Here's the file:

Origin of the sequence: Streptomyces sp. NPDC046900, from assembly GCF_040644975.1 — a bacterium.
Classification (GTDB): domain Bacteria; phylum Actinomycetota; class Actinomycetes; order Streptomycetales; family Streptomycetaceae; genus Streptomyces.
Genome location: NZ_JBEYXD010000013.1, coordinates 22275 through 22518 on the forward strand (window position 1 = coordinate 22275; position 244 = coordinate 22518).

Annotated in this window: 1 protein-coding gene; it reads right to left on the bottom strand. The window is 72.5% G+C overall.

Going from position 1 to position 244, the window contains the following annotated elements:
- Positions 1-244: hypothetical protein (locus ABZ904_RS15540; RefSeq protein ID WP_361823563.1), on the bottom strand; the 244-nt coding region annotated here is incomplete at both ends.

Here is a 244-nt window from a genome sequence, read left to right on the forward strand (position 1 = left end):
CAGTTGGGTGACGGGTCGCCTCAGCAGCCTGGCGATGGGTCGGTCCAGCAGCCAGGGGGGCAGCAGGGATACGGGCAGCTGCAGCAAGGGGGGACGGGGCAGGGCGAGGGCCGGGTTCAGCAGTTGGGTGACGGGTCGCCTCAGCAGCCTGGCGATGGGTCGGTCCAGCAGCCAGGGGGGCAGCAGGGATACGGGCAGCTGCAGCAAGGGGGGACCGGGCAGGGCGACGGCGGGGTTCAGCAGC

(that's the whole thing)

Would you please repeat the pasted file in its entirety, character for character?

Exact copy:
Origin of the sequence: Streptomyces sp. NPDC046900, from assembly GCF_040644975.1 — a bacterium.
Classification (GTDB): domain Bacteria; phylum Actinomycetota; class Actinomycetes; order Streptomycetales; family Streptomycetaceae; genus Streptomyces.
Genome location: NZ_JBEYXD010000013.1, coordinates 22275 through 22518 on the forward strand (window position 1 = coordinate 22275; position 244 = coordinate 22518).

Annotated in this window: 1 protein-coding gene; it reads right to left on the bottom strand. The window is 72.5% G+C overall.

Going from position 1 to position 244, the window contains the following annotated elements:
- Positions 1-244: hypothetical protein (locus ABZ904_RS15540; RefSeq protein ID WP_361823563.1), on the bottom strand; the 244-nt coding region annotated here is incomplete at both ends.

Here is a 244-nt window from a genome sequence, read left to right on the forward strand (position 1 = left end):
CAGTTGGGTGACGGGTCGCCTCAGCAGCCTGGCGATGGGTCGGTCCAGCAGCCAGGGGGGCAGCAGGGATACGGGCAGCTGCAGCAAGGGGGGACGGGGCAGGGCGAGGGCCGGGTTCAGCAGTTGGGTGACGGGTCGCCTCAGCAGCCTGGCGATGGGTCGGTCCAGCAGCCAGGGGGGCAGCAGGGATACGGGCAGCTGCAGCAAGGGGGGACCGGGCAGGGCGACGGCGGGGTTCAGCAGC